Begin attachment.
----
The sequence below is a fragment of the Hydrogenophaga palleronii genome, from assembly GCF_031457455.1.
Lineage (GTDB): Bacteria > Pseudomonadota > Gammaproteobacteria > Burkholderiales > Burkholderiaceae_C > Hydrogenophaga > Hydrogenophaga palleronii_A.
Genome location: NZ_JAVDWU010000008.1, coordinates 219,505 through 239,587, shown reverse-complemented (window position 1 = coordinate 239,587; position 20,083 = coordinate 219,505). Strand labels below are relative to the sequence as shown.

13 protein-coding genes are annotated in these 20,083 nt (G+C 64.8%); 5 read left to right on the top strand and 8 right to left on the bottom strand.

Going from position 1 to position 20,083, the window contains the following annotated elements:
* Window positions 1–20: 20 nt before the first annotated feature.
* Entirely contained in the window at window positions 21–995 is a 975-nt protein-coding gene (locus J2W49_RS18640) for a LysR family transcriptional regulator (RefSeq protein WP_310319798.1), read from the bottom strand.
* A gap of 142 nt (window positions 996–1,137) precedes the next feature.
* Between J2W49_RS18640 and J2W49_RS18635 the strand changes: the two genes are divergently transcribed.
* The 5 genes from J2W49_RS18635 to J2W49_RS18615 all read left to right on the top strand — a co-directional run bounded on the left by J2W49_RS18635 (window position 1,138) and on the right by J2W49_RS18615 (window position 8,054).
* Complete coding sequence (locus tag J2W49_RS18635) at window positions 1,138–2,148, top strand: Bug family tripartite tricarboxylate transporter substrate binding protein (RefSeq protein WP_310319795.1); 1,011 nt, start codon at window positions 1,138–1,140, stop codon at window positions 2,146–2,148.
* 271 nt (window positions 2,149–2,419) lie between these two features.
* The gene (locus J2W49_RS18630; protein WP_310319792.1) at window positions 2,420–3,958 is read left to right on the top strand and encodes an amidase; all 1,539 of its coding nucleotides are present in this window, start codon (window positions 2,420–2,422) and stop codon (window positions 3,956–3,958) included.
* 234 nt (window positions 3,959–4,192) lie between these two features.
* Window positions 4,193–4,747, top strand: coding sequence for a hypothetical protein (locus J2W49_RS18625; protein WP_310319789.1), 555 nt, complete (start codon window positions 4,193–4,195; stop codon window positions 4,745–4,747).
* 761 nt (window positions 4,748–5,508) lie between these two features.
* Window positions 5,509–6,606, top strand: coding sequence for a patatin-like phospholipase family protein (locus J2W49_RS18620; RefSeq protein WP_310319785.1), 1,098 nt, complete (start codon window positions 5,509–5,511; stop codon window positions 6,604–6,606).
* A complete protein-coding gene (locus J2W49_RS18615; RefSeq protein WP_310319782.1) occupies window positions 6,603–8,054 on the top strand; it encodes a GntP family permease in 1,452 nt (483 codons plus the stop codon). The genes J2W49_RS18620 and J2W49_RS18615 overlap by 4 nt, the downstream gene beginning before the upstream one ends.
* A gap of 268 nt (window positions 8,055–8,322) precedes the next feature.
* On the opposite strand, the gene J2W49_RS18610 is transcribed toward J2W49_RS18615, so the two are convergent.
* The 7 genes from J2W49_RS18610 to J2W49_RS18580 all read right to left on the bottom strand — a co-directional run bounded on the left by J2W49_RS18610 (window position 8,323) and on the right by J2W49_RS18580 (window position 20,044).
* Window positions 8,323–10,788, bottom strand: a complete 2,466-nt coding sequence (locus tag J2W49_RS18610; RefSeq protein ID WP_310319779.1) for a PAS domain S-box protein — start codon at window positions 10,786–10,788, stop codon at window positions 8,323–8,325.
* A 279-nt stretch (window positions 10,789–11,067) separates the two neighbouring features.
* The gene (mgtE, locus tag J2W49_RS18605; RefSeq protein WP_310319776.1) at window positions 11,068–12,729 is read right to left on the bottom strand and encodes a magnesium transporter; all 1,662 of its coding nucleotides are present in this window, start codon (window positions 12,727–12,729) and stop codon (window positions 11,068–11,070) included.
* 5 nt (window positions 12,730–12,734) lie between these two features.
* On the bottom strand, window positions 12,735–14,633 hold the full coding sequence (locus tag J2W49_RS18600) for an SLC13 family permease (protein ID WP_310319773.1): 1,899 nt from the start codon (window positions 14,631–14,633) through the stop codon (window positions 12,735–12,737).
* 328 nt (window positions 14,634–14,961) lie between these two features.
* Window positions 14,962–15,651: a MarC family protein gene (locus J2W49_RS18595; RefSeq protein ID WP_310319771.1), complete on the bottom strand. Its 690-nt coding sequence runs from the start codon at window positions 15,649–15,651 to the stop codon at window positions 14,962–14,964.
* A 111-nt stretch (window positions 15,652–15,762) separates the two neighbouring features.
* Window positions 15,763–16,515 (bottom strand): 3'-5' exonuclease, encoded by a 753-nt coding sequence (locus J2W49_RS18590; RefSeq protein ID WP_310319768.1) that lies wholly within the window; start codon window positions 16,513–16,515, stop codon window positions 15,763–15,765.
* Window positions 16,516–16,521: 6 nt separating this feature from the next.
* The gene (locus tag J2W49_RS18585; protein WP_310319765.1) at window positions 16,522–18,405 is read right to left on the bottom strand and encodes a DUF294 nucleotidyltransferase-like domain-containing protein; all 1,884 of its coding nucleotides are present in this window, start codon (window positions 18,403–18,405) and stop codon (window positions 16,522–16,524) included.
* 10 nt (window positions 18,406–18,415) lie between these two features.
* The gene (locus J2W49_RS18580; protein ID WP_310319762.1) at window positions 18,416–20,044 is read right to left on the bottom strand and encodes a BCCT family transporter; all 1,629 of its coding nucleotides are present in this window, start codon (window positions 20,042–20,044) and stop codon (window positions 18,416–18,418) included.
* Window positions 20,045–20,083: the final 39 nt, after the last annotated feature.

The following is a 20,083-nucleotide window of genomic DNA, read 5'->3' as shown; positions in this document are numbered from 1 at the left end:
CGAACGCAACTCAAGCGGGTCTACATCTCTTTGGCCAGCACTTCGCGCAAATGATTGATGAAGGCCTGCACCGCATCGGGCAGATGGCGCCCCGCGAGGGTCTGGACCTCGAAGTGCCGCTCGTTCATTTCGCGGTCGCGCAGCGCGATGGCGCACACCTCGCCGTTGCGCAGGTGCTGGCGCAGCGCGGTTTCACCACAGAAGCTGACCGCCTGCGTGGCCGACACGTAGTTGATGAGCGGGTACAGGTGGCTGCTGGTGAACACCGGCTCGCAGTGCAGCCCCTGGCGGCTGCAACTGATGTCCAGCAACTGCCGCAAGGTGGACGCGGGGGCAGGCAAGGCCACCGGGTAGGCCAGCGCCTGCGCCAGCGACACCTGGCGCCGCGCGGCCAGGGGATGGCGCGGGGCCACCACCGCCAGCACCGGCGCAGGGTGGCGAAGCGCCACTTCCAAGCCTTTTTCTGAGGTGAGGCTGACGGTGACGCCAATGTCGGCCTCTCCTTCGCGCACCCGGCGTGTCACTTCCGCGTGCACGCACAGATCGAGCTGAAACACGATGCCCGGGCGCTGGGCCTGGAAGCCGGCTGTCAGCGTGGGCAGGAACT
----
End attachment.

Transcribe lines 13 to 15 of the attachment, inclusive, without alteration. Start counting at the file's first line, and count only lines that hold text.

* The gene (locus J2W49_RS18630; protein WP_310319792.1) at window positions 2,420–3,958 is read left to right on the top strand and encodes an amidase; all 1,539 of its coding nucleotides are present in this window, start codon (window positions 2,420–2,422) and stop codon (window positions 3,956–3,958) included.
* 234 nt (window positions 3,959–4,192) lie between these two features.
* Window positions 4,193–4,747, top strand: coding sequence for a hypothetical protein (locus J2W49_RS18625; protein WP_310319789.1), 555 nt, complete (start codon window positions 4,193–4,195; stop codon window positions 4,745–4,747).